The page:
Kaspersky: Use of end-of-life operating systems "incredibly problematic" for business

Kaspersky: Use of end-of-life operating systems "incredibly problematic" for business

Cyber attacks have become a major consideration for organisations in today's interconnected world. According to the Centre for Economics and Business Research (CEBR), they cost UK businesses £34bn last year. In 2018, US companies lost $654bn as a result of cyber crime.

But given that these threats are growing in scale and complexity, why are so many businesses not taking steps to protect themselves? One reason, according to Kaspersky, is that they're relying on outdated operating systems and software.

In fact, new research from the cyber security firm found that 40% of very small businesses (VSBs) and 48% of small, medium-sized businesses (SMBs) and enterprises are still using an end-of-support desktop OS like Windows XP or Windows 7.

What creates huge risk for organisations is that these operating systems no longer receive updates and bug fixes from the vendor, leaving them exposed to vulnerabilities that could be leveraged by cyber criminals. Kaspersky has warned that "this situation creates a security risk".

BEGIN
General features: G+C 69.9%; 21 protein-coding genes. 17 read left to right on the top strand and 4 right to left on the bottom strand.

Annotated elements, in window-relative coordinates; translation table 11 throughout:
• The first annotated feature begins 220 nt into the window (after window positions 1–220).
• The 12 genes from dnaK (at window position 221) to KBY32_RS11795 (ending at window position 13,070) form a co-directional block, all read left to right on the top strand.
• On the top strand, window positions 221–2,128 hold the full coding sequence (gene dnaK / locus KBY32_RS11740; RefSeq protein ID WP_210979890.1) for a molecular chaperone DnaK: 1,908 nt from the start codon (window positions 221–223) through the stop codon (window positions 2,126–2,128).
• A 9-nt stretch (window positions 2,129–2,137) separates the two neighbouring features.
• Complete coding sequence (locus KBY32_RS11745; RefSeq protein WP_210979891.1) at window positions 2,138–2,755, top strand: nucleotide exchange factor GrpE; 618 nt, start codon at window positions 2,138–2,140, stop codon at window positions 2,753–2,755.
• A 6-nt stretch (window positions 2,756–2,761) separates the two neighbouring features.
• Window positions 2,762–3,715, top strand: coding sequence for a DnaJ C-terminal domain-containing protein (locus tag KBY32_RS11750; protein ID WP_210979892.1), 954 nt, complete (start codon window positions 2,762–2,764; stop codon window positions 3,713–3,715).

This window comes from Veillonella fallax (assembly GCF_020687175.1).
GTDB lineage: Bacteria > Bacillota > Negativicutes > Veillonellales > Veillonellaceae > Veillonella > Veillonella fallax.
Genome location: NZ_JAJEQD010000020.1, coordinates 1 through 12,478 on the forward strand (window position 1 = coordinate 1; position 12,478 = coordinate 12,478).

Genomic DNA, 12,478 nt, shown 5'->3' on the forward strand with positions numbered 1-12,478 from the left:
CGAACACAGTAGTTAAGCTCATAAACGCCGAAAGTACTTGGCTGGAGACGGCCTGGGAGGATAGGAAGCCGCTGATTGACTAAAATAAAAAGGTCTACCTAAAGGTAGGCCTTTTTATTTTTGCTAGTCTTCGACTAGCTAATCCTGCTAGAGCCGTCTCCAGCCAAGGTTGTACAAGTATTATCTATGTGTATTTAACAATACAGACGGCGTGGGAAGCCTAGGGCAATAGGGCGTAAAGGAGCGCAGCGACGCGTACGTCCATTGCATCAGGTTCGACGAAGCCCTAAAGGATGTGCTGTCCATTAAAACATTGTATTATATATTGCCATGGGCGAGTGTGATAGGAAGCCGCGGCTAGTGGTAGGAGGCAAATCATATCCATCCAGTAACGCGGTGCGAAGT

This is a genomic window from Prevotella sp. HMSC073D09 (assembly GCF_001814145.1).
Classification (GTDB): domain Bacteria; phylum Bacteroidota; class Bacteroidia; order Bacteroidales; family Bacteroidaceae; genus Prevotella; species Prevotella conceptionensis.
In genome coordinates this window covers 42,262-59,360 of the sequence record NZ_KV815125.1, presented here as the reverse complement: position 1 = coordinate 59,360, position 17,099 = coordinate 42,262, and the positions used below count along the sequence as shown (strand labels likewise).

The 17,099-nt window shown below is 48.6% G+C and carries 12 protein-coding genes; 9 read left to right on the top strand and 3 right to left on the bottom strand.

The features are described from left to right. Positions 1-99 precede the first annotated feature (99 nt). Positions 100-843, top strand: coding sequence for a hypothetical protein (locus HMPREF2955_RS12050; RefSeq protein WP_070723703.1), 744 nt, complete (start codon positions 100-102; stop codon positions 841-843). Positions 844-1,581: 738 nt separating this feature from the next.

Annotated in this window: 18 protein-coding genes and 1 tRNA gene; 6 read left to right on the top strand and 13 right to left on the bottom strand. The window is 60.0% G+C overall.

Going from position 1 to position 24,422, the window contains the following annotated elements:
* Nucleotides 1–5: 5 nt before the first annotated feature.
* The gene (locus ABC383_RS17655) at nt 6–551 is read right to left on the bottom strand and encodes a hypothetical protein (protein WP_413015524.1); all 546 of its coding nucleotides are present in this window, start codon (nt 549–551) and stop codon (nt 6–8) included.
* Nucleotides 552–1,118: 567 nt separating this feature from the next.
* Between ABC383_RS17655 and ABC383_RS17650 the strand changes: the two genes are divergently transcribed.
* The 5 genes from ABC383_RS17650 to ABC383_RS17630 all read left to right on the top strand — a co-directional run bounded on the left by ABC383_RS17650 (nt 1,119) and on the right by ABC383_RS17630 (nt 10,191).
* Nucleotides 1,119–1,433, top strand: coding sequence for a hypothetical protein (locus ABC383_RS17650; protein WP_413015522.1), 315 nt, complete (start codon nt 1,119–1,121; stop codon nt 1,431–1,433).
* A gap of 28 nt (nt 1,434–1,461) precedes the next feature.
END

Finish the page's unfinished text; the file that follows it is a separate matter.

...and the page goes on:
The question is, why are businesses still relying on these unsupported systems? Principal security researcher David Emm says that while it may seem obvious that businesses must upgrade from unsupported systems, the reality is far less straightforward. Sometimes, businesses just don't have the money or understanding.

To continue reading...


« Secret CSO: Robb Reck, Ping Identity


CTO Sessions: Marc Price, MATRIXX Software »
Nicholas Fearn

Nicholas is a technology journalist from the Welsh valleys. His work has been featured on Engadget, Lifehacker, Gizmodo, TechRadar, The Next Web, Forbes, Computer Weekly, Computing, Mail Online, The Telegraph and many other media outlets. In addition, he edits Tech Dragons, a publication covering STEM in Wales.

  • Mail


Do you think your smartphone is making you a workaholic?